Despite developer uncertainty surrounding Nokia’s Qt development framework following the company’s recent partnership with Microsoft to support Windows Phone 7, Nokia has announced a series of updates and enhancements to Qt, including a new release known as Qt Quick.
In a March 1 blog post, Daniel Kihlberg, head of worldwide marketing and services for Qt, said, “With the release of Qt Creator 2.1, we have now passed the official milestone needed to mark the official release of Qt Quick! Qt Quick (Qt UI Creation Kit) introduces exciting new functionality into Qt that lets developers and UI designers work together to rapidly create beautiful, fluid UIs and applications for any Qt platform, all based on our simple-to-learn QML language.”
Moreover, Kihlberg said Qt Quick is Nokia’s next game changer. Qt Quick makes Qt easily accessible to many new developers and designers that are reluctant to learn or perform C++ coding, or those that find it challenging to create fluid touch UIs using our current tools, he said. “We estimate that many, many developers fall into one of these two categories.”
To reassure developers, Kihlberg said, “Qt Quick arrives at a time where on-going investments in Qt by Nokia and by community members continue. Developers can look forward to a strong Qt roadmap. As you may know, Qt is used by many leading consumer electronic companies – in addition to Nokia – that use Qt to deliver tens of millions of web enabled devices such as printers, tablets, eBook readers, photo frames, Skype / video phones and more.”
Meanwhile, in a separate March 1 post, Juha Latvala, director of development at Nokia, announced that the Qt SDK 1.1 beta has been launched. “While the SDK may be a beta, Qt 4.7.2 and Qt Creator 2.1 releases within it are final, meaning we have a complete package of the Qt Quick offering, he said. “Qt Quick is our fantastic new tool for creating lightweight, dynamic UIs and apps.”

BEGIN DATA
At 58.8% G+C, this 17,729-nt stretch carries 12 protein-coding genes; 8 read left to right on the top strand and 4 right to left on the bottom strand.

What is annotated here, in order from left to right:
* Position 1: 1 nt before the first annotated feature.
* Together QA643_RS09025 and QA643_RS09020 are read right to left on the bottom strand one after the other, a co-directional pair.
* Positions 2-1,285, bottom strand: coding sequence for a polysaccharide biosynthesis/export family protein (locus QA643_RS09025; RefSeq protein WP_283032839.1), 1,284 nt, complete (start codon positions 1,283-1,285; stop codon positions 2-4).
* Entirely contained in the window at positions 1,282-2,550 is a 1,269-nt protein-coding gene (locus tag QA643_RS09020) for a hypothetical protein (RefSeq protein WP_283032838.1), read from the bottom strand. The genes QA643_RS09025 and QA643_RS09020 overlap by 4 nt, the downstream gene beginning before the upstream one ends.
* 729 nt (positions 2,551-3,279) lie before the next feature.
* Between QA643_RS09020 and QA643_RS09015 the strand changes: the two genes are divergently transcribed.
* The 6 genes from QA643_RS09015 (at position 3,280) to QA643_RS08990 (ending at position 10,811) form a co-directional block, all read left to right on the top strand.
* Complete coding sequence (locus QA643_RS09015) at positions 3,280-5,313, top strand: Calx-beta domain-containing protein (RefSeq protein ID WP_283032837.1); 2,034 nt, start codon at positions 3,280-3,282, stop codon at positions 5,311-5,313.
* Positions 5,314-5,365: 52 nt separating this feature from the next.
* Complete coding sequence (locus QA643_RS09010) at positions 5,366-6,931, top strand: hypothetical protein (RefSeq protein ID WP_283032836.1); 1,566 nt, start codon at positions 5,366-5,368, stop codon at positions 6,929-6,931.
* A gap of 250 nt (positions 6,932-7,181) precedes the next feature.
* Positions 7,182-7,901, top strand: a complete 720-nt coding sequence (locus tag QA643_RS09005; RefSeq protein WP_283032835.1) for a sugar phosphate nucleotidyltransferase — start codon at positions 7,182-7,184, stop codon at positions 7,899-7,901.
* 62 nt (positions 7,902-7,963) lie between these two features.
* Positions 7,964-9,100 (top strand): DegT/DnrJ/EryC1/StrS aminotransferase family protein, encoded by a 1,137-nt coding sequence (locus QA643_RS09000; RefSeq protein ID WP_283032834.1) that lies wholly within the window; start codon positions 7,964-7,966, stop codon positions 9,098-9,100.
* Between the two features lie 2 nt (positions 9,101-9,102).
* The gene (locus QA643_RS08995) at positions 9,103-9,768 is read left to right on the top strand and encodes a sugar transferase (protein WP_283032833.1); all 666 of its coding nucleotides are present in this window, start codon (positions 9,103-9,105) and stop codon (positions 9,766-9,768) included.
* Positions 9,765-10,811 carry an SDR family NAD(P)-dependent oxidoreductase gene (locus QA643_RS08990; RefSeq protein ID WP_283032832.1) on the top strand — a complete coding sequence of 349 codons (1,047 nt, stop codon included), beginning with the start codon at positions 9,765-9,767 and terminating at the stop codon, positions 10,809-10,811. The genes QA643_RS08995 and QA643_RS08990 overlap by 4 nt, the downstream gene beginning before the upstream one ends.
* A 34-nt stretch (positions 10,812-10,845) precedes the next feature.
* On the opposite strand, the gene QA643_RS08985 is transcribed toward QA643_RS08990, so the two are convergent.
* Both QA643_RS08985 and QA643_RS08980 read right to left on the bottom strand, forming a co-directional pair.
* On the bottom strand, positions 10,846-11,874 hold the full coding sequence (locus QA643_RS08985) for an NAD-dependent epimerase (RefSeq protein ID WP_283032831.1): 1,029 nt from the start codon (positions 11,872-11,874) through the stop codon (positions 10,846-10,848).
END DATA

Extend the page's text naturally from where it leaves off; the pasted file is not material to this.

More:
Latvala said, based on developer feedback, Nokia decided to eliminate some confusion with its offering of SDKs – specifically developer queries regarding the merits of having two separate SDKs.
“This Qt SDK 1.1 beta is a precursor to a final -combined’ SDK that merges the previous desktop-focused Qt SDK and the mobile-focused Nokia Qt SDK,” Latvala said. “That package is the Qt SDK and this release is a beta of the upcoming version 1.1. We are carrying forward this one-SDK strategy.”
In addition, Latvala said going forward the Qt SDK will contain the Qt libraries, the Qt Creator IDE and the rest of the tooling developers would expect, plus Symbian and MeeGo packages.
The Qt SDK 1.1 package contains the following packages: Qt 4.7.2, Qt Creator 2.1, Mobility APIs (Qt Mobility 1.1.1), Qt simulator, Symbian toolchain, and the Madde toolchain for N900.
Nokia said three key releases underpin the Qt Quick launch. Qt Creator 2.1 contains Qt Quick tooling and other new features, while Qt 4.7.2 and Qt Mobility 1.1.1 are maintenance releases that address key issues present in previous versions.
“Qt Quick changes the whole paradigm of the development of embedded and mobile applications,” said Mark Hatch, chief operating officer at ICS. “We are able to create pixel perfect user interfaces in a tenth of the time it used to take.”
Meanwhile, Latvala noted that “probably the most interesting initiative, in good alpha quality, is the Qt for Android port using the Qt Creator IDE to let developers manage, develop, deploy, run and debug Qt Applications on Android Devices. That Qt is also making its inroads in other areas – such as WebOS – is also interesting.”
Nokia officials said a developer in the Qt community, BogDan Vantra, is taking Nokia’s ‘Qt everywhere’ mantra as his personal mission, as he has (independently of Nokia and Google) started creating a port for Qt on android. On the Qt Labs blog site there is video and information on this community project.